SUDAN WATCH: UN envoy blames rebels for continuing insecurity in Darfur

Friday, October 29, 2004

UN envoy blames rebels for continuing insecurity in Darfur

The situation in Darfur has not improved during the past month, according to the UN's top envoy, Jan Pronk.

"Darfur remains grim and humanitarian access is limited," Pronk told reporters in Khartoum on Thursday ahead of his visit to New York to report on the Darfur conflict to the Security Council.

"It was the rebels who are responsible for attacking relief workers and convoys, they are responsible for burying landmines which killed two relief workers, Jan Pronk told reporters in Khartoum.

Two rebel groups - the SLA and the JEM are responsible for much of the recent violence in Darfur, he said.

Pronk accused the government and the rebels of continuing to violate an April ceasefire agreement signed in Chad. He also accused the parties of escalating military operations and urged them to "put the interests of the people of Darfur in front of their eyes and speed up reaching a political agreement in Abuja."

The UN envoy said despite the setback he remained optimistic that the two sides would reach an agreement. He added that he had also noted attacks by the pro-government Arab Janjaweed militias had eased, "except for a few of them who are engaged in robbing and looting".

Pronk will present a monthly report to Kofi Annan and the UN Security Council early next week, on what Khartoum is doing to meet its pledges.

A Goodwill Ambassador for the Office of UN High Commissioner for Refugees (UNHCR), Angelina Jolie, told reporters at a press conference in Khartoum on Wednesday that conditions were too dangerous for the region's vast population of internally displaced persons (IDPs) to return to their homes, UN News reported.
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The fifth day of the Darfur peace talks moved on to discussion of a political settlement.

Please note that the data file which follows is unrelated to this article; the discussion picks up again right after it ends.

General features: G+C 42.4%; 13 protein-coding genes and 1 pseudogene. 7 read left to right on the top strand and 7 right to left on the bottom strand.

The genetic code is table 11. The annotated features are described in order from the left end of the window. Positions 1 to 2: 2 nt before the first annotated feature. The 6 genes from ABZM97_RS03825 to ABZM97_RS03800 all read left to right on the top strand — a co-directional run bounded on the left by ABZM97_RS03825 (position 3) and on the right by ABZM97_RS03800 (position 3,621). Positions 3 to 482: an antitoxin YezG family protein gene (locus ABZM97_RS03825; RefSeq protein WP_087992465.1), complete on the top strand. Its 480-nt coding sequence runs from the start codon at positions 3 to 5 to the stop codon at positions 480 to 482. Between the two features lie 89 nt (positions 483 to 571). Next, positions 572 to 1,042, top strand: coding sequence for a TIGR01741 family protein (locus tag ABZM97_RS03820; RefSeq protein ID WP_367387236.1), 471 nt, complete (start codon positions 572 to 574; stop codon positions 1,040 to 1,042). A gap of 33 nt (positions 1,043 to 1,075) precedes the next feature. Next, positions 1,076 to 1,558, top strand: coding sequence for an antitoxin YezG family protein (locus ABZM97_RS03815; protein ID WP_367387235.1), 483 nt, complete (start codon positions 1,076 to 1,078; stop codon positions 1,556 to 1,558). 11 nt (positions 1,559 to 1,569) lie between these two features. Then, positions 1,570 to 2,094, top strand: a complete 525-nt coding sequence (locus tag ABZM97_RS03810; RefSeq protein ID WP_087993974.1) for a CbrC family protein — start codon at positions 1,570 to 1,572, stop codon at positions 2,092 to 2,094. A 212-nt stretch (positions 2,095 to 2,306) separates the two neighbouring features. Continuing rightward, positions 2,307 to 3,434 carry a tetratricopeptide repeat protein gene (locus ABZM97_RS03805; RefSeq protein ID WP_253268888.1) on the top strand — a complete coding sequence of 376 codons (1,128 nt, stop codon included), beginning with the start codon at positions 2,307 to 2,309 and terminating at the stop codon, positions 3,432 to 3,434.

Rebel leaders' demand that Islam be kept out of government in Darfur, has been rejected by government negotiators.

Rebel leaders have used the talks to call for a clear division between religion and the state in Sudan.

"We are now prepared to start deliberations on the political issues, following the appeal of the international observers and facilitators," spokesman for the rebel SLM, said.

"We want a clear distinction between the state and religion. Right now in Sudan you have a situation where Islam is given prominence over other religions.

"This shouldn't be so. Even though I'm a Muslim, we want religion to be a personal thing with every citizen having the freedom to practice what he believes in."

The demand has been immediately rejected by Government negotiators, who insisted that mainly-Muslim northern Sudan, including Darfur, should be governed under the principles of Islamic law.

"Darfur is in the north, so Sharia law should apply. It is not negotiable," Abdul Zuma, media adviser to the Sudanese Government at the talks, said.

Darfur's black African tribes are predominantly Muslim but regard themselves as culturally separate from the Arabs, who dominate the Khartoum Government.

In earlier peace negotiations with mainly Christian rebels in southern Sudan the Government conceded that Sharia law would not apply there under an eventual settlement, but the western region of Darfur was not included in the offer.


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